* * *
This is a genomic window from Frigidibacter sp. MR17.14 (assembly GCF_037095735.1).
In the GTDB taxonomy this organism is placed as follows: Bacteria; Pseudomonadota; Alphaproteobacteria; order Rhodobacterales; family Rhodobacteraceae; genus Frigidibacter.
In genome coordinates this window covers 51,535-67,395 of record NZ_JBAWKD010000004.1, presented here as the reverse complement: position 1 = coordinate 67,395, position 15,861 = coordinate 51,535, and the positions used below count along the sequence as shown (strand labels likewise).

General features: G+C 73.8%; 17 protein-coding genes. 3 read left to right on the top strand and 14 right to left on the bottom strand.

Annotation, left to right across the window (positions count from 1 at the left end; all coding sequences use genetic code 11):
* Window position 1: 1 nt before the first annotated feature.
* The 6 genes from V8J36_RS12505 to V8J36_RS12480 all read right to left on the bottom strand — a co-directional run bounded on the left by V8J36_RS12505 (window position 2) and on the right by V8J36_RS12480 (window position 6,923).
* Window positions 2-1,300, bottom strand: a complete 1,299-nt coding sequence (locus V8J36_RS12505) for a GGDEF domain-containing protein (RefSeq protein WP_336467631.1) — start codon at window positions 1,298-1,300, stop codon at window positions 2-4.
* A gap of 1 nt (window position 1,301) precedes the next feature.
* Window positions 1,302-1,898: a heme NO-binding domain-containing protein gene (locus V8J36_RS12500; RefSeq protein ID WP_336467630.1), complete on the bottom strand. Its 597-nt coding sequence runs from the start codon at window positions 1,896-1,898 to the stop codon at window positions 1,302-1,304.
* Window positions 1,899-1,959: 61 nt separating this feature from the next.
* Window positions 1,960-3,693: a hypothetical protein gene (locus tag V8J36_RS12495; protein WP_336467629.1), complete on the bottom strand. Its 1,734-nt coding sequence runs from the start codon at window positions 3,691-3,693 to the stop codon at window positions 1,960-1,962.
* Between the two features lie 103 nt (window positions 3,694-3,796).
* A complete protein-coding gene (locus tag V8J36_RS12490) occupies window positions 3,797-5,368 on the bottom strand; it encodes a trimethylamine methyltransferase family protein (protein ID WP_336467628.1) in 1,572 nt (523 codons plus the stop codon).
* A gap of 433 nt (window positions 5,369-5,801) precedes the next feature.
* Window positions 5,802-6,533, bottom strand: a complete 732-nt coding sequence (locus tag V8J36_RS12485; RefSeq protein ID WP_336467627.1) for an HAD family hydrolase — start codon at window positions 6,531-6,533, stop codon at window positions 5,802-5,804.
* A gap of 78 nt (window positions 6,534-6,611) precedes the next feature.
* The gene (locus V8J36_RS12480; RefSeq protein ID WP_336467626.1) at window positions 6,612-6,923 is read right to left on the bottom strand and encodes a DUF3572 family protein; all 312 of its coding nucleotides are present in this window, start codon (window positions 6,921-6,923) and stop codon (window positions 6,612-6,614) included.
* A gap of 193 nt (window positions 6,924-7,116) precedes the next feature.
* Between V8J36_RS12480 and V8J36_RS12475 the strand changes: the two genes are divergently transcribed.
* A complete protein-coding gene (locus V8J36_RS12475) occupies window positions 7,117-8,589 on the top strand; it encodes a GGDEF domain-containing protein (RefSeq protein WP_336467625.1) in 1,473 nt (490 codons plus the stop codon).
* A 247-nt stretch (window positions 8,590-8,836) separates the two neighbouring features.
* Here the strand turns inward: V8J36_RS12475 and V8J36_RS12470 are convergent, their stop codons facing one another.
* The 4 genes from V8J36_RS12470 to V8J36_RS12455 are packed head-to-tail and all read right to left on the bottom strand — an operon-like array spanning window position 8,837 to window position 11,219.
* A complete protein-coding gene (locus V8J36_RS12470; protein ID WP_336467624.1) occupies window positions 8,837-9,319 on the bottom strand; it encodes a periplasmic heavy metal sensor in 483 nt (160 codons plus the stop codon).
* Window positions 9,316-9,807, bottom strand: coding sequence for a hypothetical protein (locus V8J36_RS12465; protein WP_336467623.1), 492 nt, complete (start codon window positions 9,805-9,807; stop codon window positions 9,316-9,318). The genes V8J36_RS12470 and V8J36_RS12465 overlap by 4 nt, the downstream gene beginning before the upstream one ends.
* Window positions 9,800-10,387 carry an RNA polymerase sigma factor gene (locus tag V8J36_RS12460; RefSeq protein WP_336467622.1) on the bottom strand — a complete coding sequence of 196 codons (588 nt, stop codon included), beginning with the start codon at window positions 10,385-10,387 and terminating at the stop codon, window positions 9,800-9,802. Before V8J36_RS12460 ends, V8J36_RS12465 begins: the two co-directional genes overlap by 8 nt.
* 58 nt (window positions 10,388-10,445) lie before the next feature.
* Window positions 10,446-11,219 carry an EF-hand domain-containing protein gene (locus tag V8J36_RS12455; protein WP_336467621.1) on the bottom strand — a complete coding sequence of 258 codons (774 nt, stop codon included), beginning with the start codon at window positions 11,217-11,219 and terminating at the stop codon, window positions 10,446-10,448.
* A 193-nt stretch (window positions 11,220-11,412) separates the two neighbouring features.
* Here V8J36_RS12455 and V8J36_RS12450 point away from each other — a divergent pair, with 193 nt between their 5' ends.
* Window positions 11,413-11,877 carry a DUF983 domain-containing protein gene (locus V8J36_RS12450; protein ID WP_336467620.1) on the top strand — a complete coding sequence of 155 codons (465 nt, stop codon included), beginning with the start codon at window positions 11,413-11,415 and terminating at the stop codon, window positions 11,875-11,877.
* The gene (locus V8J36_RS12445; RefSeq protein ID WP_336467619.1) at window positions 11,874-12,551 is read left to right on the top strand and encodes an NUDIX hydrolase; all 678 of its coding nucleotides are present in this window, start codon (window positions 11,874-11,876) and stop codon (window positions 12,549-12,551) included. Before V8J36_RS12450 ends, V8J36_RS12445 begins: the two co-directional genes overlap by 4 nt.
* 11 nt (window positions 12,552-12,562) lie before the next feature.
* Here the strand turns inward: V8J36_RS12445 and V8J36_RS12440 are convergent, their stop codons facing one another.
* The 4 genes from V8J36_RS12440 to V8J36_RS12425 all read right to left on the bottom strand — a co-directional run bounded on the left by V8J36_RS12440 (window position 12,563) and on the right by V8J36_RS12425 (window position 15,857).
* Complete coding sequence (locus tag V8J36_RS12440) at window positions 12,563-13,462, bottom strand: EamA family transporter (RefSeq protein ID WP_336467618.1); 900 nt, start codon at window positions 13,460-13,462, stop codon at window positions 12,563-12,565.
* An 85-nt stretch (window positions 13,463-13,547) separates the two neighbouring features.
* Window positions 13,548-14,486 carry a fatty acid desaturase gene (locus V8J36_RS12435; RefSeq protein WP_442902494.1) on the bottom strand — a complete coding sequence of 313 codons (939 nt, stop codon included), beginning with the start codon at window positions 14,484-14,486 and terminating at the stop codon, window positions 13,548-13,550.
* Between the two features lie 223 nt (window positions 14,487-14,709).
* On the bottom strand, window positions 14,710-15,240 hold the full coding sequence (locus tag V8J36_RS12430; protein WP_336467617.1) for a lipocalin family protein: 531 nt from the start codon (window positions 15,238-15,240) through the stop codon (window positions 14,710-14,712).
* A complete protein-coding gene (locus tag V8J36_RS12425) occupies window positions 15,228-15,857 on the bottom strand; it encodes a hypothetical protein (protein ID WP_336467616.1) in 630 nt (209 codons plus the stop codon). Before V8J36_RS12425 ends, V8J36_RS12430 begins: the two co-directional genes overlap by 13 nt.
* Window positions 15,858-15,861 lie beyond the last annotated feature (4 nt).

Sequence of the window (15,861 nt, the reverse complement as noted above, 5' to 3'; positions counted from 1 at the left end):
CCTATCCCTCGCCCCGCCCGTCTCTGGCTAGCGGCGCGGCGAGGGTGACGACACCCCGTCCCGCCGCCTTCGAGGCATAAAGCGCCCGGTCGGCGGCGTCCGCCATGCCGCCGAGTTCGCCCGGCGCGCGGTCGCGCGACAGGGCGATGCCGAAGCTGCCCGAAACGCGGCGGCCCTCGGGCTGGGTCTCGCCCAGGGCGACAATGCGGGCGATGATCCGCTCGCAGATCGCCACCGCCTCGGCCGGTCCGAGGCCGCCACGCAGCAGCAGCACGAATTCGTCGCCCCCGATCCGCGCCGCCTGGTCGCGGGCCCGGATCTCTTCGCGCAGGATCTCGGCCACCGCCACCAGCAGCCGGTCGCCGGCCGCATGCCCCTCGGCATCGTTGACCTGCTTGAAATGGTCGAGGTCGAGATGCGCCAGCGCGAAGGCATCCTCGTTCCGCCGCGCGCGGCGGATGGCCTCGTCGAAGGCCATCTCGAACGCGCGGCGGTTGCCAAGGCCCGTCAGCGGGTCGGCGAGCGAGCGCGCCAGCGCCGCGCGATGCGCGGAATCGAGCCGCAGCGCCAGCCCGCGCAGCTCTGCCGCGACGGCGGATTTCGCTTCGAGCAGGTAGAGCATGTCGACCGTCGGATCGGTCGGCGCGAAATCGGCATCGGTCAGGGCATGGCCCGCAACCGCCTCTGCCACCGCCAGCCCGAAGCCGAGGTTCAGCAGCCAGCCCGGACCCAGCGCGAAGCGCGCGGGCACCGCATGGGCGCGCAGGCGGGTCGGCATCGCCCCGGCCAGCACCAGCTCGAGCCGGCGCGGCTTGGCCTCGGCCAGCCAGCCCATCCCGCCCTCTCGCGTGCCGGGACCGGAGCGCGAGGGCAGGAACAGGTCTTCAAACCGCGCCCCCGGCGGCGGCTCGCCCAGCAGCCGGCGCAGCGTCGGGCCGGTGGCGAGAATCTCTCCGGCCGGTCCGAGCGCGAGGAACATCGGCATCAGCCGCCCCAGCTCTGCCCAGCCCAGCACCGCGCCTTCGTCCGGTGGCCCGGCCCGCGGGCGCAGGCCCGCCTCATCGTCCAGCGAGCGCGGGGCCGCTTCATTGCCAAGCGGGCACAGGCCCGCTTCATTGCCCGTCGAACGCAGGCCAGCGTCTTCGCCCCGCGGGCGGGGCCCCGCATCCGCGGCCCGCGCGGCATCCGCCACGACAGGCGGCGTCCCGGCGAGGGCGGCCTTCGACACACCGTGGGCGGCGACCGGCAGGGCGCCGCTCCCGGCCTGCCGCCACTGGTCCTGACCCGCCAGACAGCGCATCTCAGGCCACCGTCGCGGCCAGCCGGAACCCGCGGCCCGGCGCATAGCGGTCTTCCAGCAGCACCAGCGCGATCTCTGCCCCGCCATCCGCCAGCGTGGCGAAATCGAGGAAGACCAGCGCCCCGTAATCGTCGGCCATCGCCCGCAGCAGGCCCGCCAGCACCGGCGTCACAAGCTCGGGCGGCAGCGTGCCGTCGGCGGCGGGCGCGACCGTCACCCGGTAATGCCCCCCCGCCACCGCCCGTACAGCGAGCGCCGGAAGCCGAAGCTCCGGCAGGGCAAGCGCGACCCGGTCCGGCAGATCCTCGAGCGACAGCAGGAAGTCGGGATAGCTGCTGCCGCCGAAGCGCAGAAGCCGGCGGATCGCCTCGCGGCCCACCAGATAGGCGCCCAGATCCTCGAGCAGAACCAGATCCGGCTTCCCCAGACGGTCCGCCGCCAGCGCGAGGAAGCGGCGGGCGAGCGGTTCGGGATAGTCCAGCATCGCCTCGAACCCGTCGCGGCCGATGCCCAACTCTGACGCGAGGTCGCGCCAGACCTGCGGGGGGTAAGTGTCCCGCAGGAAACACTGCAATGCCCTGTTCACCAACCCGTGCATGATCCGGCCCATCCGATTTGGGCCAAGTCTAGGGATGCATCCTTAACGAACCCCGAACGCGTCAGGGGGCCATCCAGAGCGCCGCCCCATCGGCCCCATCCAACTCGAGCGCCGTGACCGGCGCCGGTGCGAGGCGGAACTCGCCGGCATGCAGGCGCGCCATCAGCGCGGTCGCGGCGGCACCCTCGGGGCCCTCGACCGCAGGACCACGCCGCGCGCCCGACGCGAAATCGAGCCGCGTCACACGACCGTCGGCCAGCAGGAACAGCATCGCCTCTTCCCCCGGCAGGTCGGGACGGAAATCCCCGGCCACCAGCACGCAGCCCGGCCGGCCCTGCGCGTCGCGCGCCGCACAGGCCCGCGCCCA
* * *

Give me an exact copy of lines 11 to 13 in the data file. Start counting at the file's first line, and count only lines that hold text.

* Window positions 1,899-1,959: 61 nt separating this feature from the next.
* Window positions 1,960-3,693: a hypothetical protein gene (locus tag V8J36_RS12495; protein WP_336467629.1), complete on the bottom strand. Its 1,734-nt coding sequence runs from the start codon at window positions 3,691-3,693 to the stop codon at window positions 1,960-1,962.
* Between the two features lie 103 nt (window positions 3,694-3,796).